Video Analytics explained in 1 minute
Saturday, 31 December 2016
Author: Toyah Hunting
Video surveillance systems have been around for decades with the primary aim of protecting people and property. Advances in video analytics have created new opportunities for IP surveillance systems.
Going IP is a smarter way for video to be captured, accessed, reviewed, interpreted and stored. Video analytics software analyzes and interprets these images. It supports operators by being their eyes and ears and doing the tasks that are either beyond most humans, or would take hours, days or weeks of manpower. The software can analyze every single frame of footage for extraordinary events as they happen, which allows operators to make better, more informed decisions.
The real-time benefit
Don’t underestimate just how much this technology is strengthening security. The ability to create rules and to receive alerts in real-time means that action can be taken, and the authorities informed, as incidents take place.
Real-time detection capabilities provide a way to safeguard the unmanned, remotely monitored sites. It allows operators to take decisive action.
Analytics without the hefty price tag
Two methods allow analytics to be implemented: central installation on the video management software server or incorporation into the camera itself, known as the edge. Edge technology removes the need for backend server infrastructure. This has significantly driven down the cost of this technology, making video analytics much more accessible.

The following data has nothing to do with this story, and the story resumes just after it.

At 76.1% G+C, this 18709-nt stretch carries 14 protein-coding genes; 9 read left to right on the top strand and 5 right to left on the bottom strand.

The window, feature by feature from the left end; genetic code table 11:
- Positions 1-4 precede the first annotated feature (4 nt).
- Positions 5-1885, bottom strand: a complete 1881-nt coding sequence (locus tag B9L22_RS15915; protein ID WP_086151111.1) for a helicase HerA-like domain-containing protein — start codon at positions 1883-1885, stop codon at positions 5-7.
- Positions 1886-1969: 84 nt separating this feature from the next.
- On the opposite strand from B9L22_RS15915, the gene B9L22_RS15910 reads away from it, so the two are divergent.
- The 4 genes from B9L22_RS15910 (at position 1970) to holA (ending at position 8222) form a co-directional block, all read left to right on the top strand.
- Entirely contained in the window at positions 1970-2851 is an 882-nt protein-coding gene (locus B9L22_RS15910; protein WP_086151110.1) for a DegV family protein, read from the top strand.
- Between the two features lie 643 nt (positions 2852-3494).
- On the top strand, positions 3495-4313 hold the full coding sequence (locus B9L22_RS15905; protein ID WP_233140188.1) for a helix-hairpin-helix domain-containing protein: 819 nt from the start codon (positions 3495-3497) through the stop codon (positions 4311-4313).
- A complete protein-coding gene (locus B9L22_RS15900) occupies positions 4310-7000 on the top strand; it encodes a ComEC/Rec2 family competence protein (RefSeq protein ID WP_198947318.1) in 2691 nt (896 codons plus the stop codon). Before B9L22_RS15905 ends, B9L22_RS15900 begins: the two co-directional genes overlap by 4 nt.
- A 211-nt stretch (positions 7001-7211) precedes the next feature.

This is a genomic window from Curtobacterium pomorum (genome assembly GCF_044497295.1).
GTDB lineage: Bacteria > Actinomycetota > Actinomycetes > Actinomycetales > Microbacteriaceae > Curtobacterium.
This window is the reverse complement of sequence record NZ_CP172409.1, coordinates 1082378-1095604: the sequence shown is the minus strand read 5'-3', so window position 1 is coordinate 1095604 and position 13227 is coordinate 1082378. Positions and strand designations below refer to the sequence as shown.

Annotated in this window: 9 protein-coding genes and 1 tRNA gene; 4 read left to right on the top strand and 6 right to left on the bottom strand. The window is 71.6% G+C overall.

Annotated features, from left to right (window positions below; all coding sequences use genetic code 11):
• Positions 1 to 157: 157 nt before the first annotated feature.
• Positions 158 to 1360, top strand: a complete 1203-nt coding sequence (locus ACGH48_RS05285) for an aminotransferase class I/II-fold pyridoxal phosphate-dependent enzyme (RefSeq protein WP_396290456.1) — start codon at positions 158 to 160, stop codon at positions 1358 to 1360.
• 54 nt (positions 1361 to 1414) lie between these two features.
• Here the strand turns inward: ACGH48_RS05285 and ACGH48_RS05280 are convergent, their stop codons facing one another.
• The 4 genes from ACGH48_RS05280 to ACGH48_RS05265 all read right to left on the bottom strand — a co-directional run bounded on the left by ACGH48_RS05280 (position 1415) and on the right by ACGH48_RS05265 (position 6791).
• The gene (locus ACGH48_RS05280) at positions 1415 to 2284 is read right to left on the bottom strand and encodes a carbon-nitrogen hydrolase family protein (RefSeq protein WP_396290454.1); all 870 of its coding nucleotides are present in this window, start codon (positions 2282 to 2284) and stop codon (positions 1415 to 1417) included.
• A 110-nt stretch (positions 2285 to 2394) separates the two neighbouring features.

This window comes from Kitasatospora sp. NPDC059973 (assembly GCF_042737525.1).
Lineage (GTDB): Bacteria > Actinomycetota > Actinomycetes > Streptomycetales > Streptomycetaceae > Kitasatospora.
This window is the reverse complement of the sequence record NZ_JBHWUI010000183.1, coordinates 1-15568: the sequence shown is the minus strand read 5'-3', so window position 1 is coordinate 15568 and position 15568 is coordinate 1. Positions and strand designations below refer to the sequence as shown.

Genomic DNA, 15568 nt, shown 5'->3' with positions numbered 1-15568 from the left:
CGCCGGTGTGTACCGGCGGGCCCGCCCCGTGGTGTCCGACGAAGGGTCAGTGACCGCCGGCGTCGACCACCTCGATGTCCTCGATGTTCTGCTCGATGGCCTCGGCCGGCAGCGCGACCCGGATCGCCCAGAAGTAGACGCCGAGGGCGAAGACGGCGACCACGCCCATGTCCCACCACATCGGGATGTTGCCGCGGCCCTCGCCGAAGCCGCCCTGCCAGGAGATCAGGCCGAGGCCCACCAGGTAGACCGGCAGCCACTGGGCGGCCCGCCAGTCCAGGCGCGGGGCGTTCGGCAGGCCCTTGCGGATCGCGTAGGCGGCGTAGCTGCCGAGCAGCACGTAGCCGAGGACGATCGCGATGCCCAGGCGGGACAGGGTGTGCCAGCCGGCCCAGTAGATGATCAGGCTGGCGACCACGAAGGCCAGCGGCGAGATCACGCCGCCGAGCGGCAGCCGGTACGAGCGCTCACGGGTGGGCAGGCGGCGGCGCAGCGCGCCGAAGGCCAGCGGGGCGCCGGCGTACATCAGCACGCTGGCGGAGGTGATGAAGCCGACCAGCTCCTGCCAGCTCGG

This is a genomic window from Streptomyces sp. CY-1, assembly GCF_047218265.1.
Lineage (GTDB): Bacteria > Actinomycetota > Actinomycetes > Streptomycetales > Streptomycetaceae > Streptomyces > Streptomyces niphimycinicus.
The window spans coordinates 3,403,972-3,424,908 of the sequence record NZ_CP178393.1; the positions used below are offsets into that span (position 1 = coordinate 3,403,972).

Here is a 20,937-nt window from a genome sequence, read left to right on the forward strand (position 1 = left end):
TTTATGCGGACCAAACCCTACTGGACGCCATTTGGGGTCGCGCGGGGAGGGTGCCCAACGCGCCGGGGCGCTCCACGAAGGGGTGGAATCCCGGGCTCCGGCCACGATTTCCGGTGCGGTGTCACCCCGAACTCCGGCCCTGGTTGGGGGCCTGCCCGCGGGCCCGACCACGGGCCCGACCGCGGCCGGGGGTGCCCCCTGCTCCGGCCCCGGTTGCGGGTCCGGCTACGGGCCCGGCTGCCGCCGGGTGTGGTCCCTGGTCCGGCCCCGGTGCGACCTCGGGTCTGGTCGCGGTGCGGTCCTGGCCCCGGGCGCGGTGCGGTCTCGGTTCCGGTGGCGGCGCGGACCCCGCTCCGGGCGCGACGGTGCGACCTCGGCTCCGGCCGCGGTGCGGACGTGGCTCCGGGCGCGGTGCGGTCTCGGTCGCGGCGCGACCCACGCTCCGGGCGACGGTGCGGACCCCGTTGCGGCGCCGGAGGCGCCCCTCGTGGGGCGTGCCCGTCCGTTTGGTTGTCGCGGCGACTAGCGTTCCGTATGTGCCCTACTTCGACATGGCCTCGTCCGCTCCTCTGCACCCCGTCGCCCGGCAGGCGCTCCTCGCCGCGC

The applications of video analytics are still underutilized and underestimated. More and more industry sectors are adopting the technology, but its use will continue to evolve. Much like apps have in recent years. An open platform video VMS system like Milestone’s allows the customer to choose the solution that will work best for their needs.
Intelligent video applications
A whole host of technologies will forge an increasingly important role for analytics. These include the growth of the Internet of Things (IoT), big data, and Deep Learning (a subset of Machine Learning) which facilitates applications such as facial recognition. Many industry sectors have already joined the analytics revolution and are reaping further benefits in addition to security.
Nowhere is this more apparent than in the retail sector. Retailers can achieve tangible results from the business intelligence (BI) that analytics provide. As well as being a key tool in loss prevention strategies, it is also valued as a means to improve the customer experience and to optimize store layouts.
The VMS plays an important role. It is not only an administrative function and the ‘safe-keeper’ of video data, but also an integrating function. If the VMS is a true open platform, it allows more than one analytic function to run concurrently. This enables the customer to adapt their video systems to their changing needs.
For example, a retailer could ‘heat map’ in-store customer behavior, have another solution monitoring queue length at the checkouts, and a third running facial reaction tracking measuring the efficiency of digital signage.
By analyzing video and recognizing patterns, analytics management systems can determine key information such as footfall, and where the prime spots are in the store to optimize sales. Rather than purely being the domain of the security department, the video analytics software delivers valuable information and insights into customer habits and behavior to the merchandising, procurement and marketing teams.
These capabilities can be applied to many other industry sectors – from healthcare to transport, to city surveillance, banking and leisure. It is the ability of analytics to interpret patterns in behavior that allows end-users to make sophisticated decisions about their organizations and assets.
For a complete overview of all video analytics solutions that work with XProtect®, visit our Solution Finder